Scientists get closer to a better PSA test
The most common screening test for prostate cancer so often returns a false positive result that it’s no longer recommended for men older than 70, and it’s offered as a personal choice for younger men.
But researchers think they’ve found a way to make the blood test for prostate-specific antigen (PSA) accurate enough to significantly reduce overdiagnosis and better predict dangerous cancers.
By calibrating PSA levels to each man’s genetics, doctors could control for other factors that might cause levels to be elevated, according to researchers at Stanford Medicine, in California.
The researchers envisioned combining the regular blood-based PSA test with an additional genetic analysis that detects inherited genetic variants that can affect PSA levels.
Elevated PSA levels can be a sign of prostate cancer, but levels can also be high due to other issues like inflammation, infection, an enlarged prostate or just old age, the study authors said in background notes.
“Some men have higher PSA levels due to their genetics,” senior researcher John Witte, a Stanford professor of epidemiology and population health, said in a university news release. “They don’t have cancer, but the higher PSA level leads to a cascade of unnecessary medical interventions like biopsy.”
By one estimate, less than one-third of men with elevated PSA levels were confirmed by a biopsy to have prostate cancer, the researchers reported. Moreover, 15% of men with normal PSA levels were later found to have prostate cancer.
But health experts are reluctant to write off the PSA test completely, given that prostate cancer rates are on the rise in the United States.
Prostate cancer rates rose by 3% a year between 2014 and 2019 after two decades of decline, and advanced prostate cancers increased by about 5% a year, the latest American Cancer Society statistics show.
The problem is that the signal delivered by current PSA screening—a man’s risk of prostate cancer—is too often mixed with background noise, the researchers explained.
“To improve the signal, which is the variation in PSA levels caused by a prostate tumor, we subtract out the noise, which in this case comes from genetics,” said lead researcher Linda Kachuri, an assistant professor of epidemiology and population health at Stanford.
For this study, the investigators looked at the genomes and PSA levels of nearly 96,000 men without prostate cancer to better understand the genetics behind normal variation in PSA levels. The data had been collected as part of earlier studies and included mostly men of European ancestry.
Through this analysis, the researchers estimated that 30% to 40% of the variation found in each man’s PSA levels constitutes “noise,” determined by genetic factors unrelated to cancer.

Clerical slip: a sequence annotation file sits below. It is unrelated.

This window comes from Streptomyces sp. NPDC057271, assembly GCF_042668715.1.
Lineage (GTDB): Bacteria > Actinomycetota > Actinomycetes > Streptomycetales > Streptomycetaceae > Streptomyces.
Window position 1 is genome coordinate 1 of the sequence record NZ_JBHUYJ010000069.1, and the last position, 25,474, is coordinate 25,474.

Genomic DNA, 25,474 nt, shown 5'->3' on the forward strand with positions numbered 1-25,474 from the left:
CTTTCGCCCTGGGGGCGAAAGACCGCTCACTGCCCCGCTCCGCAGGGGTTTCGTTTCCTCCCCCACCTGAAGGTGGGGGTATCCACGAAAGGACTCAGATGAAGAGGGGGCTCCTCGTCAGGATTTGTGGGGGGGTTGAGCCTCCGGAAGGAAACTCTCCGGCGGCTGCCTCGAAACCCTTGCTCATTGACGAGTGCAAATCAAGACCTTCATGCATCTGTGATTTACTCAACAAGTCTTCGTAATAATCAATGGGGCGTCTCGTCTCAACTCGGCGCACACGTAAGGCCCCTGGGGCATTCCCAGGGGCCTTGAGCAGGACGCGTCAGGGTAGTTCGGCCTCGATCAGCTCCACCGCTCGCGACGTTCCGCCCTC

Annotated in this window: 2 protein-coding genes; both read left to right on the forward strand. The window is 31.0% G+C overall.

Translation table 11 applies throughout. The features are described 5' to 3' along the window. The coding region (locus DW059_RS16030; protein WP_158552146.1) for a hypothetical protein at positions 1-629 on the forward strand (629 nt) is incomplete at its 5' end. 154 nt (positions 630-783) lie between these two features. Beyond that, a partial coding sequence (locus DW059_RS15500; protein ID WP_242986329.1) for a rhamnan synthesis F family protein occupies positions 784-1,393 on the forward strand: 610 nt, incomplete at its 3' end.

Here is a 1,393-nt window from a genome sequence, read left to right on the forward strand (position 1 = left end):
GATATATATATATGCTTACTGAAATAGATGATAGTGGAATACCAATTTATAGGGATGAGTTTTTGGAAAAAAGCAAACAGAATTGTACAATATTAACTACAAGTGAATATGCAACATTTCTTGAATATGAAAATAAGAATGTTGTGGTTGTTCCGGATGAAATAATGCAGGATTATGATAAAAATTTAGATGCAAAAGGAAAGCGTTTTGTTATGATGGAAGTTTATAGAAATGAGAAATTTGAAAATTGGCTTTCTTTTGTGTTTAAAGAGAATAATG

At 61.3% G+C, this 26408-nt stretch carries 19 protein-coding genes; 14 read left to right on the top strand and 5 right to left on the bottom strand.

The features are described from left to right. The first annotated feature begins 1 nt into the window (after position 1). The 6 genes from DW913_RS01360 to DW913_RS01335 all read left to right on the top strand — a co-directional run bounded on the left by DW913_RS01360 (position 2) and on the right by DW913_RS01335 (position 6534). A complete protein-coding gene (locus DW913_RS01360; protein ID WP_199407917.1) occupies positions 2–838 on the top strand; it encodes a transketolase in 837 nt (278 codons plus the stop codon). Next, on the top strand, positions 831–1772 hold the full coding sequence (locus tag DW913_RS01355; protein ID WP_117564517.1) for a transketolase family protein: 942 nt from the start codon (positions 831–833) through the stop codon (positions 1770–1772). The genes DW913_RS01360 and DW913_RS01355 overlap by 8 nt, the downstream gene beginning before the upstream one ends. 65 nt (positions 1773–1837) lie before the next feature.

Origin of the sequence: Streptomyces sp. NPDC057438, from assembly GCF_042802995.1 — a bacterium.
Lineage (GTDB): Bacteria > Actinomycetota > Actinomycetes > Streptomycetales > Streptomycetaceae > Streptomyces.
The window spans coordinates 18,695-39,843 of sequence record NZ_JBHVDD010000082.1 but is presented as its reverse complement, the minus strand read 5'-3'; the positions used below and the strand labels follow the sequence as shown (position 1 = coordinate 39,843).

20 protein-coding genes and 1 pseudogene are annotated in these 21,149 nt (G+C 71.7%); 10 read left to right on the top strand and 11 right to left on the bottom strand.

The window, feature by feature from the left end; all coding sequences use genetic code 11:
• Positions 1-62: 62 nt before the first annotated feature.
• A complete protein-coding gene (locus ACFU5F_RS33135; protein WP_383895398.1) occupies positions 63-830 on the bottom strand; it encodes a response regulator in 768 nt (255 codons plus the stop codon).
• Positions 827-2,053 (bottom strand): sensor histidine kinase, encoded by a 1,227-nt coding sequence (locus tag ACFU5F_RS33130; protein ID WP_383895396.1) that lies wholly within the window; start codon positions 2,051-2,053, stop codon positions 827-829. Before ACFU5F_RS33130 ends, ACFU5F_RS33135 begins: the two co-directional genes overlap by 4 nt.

“Specifically, what we’re trying to capture are the genetic determinants of normal PSA variation,” Kachuri explained.
“This is different from our usual research deciphering the genetic basis of cancer,” Witte said. “We want to remove the non-cancer-related part that’s making PSA a less specific biomarker.”
The researchers identified 128 specific sites in the genome that can affect a man’s PSA level, and then developed a means to account for these normal genetic variations when calculating what they called a PSA polygenic score.
“A polygenic score is a quantitative way of summarizing someone’s genetic predisposition for a trait in a single value,” Kachuri said.
The researchers then tested their PSA polygenic score against data from a separate group of nearly 32,000 men without prostate cancer.
They found that the score could predict close to 10% of variation in PSA levels. However, it was much more effective among men of European ancestry than among men of East Asian or African ancestry.
Next, the researchers applied their score to a mixed group of men with and without prostate cancer, as confirmed by biopsy. The results showed that their PSA test could have spared roughly 30% of those men a biopsy.
The adjusted PSA levels particularly improved detection of the more aggressive forms of prostate cancer, although the benefit was noticeable only in men of European ancestry, according to the report.
“What we’re really worried about are those aggressive cases, so the fact that we’re able to show that genetically adjusted PSA is more predictive of aggressive disease is really promising,” Kachuri said.
Unfortunately, the adjusted PSA levels also would have missed approximately 9% of positive biopsies, the findings showed.
The majority of these missed cases were slow-growing tumors, which are not as dangerous and may not even require treatment. However, the misclassifications point to room for improving the score, the study authors said.
The team next plans a larger study that will include more men from diverse populations, to better improve the accuracy of the test.
“Ideally, we want to come up with a single score that works well for everybody, across the spectrum of ancestry,” Kachuri said.
Even a small improvement in screening could save lives, given that one in nine men in the United States will be diagnosed with prostate cancer and one in 40 will die from it, the researchers said.
The new study was published June 1 in Nature Medicine.
Linda Kachuri et al, Genetically adjusted PSA levels for prostate cancer screening, Nature Medicine (2023). DOI: 10.1038/s41591-023-02277-9
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